Special calculation software

To this end, Cedrat developed special calculation software, and trained the other partners to use it. A key element was determining the optimum frequency to be used, which depends on the nature of the components being treated and the level of hardness required. This was important because the manufacturing project partners were making distinctly different types of product. Uppakra, a sub-contractor to the SKF organisation, was producing bearing parts, while Mölbro's output was agricultural implements such as ploughshares.

"In extensive trials with Mölbro, we learned a great deal about the process. Ultimately, we proved that we could satisfactorily harden the products, but were not able to meet their commercial requirements in terms of cost," Mr Naslund observes. "With Uppakra, however, we did reach a successful conclusion." For the annular ball-races that were the subject of the investigation, the working frequency proved to be above 2,000 Hz, compared with the 50 to 900 Hz used in previous generations of equipment.

"In order to prevent the parts oxidising during hardening, we drew on Rübig's experience to develop a prototype machine in which the heating took place under vacuum," Mr Naslund notes. "In this case, the speed of treatment proved to be such that this protection was unnecessary. However, inert gas or vacuum chambers will certainly be required for some applications. Other customers will require further refinements such as pick-and-place robots, so we will need to provide for these in our eventual system designs."

  Savings for SMEs

At the end of the two-year project, the ball-races had been approved by SKF as a basis for further testing. Uppakra subsequently took delivery of the first MFHT production heater. Magnetteknik and Rübig now plan to market the equipment throughout Europe, and foresee its adoption for a far wider range of components.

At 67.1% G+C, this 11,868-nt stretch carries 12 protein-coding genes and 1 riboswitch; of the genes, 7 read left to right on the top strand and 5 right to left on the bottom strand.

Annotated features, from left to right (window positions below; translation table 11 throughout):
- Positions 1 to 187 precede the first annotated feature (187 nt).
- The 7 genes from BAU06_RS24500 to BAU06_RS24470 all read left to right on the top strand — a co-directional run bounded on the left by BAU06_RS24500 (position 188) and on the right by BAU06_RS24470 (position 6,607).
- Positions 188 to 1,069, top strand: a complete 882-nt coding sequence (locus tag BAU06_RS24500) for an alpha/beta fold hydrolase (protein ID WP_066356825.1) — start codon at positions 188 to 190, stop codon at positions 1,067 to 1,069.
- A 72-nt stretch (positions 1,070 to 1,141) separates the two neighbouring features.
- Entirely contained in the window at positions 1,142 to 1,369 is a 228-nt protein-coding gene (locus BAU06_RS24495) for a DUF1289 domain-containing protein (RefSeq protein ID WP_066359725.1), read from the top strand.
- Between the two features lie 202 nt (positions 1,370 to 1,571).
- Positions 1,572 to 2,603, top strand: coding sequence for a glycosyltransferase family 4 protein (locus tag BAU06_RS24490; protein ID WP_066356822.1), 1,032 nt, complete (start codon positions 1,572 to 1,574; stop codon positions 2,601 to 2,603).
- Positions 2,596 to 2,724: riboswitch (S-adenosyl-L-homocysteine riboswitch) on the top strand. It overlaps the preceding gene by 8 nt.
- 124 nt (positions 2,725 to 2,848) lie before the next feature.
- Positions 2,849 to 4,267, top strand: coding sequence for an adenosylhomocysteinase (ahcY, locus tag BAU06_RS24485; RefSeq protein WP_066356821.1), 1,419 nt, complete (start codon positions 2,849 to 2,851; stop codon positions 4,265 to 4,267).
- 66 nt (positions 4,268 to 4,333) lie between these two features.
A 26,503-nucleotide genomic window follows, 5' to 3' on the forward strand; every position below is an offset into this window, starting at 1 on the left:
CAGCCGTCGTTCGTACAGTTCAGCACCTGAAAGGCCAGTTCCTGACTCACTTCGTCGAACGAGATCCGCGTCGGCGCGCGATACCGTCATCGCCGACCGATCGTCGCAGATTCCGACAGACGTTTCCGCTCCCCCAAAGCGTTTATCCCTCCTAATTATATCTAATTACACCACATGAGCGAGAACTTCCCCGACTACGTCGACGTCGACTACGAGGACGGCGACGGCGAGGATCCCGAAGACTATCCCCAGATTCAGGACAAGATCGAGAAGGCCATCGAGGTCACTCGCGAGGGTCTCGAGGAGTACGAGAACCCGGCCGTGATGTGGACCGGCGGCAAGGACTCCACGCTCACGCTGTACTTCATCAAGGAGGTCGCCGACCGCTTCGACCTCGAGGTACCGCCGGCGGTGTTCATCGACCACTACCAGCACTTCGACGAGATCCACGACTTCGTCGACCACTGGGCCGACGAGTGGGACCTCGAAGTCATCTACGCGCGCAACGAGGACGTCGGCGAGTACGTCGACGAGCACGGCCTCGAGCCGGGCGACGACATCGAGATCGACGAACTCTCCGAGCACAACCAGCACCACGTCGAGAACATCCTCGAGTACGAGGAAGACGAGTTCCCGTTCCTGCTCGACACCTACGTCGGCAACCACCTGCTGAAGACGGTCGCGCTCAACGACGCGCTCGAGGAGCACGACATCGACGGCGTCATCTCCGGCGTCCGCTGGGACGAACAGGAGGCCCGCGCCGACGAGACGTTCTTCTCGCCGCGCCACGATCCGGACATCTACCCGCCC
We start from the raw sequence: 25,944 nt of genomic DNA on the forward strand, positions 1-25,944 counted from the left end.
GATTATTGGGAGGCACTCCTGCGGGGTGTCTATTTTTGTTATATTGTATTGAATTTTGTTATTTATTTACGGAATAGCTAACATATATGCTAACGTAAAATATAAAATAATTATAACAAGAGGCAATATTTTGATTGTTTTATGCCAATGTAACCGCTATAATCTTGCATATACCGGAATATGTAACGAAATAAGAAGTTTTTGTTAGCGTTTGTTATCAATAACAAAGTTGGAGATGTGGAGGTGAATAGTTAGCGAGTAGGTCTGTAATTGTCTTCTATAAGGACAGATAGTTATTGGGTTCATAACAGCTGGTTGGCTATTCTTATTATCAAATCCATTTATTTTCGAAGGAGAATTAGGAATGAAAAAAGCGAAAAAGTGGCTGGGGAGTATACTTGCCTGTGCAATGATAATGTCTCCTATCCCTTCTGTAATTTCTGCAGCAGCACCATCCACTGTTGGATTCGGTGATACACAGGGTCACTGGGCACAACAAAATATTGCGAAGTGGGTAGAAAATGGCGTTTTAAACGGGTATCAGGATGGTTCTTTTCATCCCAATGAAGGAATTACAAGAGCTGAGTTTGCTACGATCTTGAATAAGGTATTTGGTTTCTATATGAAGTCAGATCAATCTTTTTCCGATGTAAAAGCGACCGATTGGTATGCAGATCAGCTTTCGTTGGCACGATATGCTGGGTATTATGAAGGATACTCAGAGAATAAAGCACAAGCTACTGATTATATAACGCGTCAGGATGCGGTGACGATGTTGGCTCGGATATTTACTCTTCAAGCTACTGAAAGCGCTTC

Advantages of the new process include substantial manufacturing economies as a result of the rapid throughput and smaller inventories. The environment will be enhanced through energy savings and reduced transport requirements. And, as the heaters handle single components rather than batches, variations in properties after hardening can be controlled more effectively by in-line inspection and statistical process control.

European manufacturers of high-performance steel components now have access to an advanced process of steel-hardening, which will help them better compete with rivals from low wage economies, safeguarding European jobs. The overall annual saving for European industry is estimated at 20 million, with the major benefit accruing to SMEs handling smaller production volumes.

   
Magnetic field heating technology
Pushing back the boundries
Special calculation software
Savings for SMEs
   

Key facts

Steel is a basic commodity touching most aspects of our daily lives - from housing and transport to industrial plant, agricultural machines and defence equipment. The New materials and production technologies in the steel industry generic activity is aimed at helping European companies regain ground from competitors in the lower-wage economies. This CRAFT project was designed to bring particular benefits to SMEs (small and medium sized enterprises) by developing a more effective method of heat treatment.

Project: Hardening steel parts using magnetic field techniques for improved environment and in-line manufacture (BRST-CT97-5133)

Homepage Graphic element Top of the page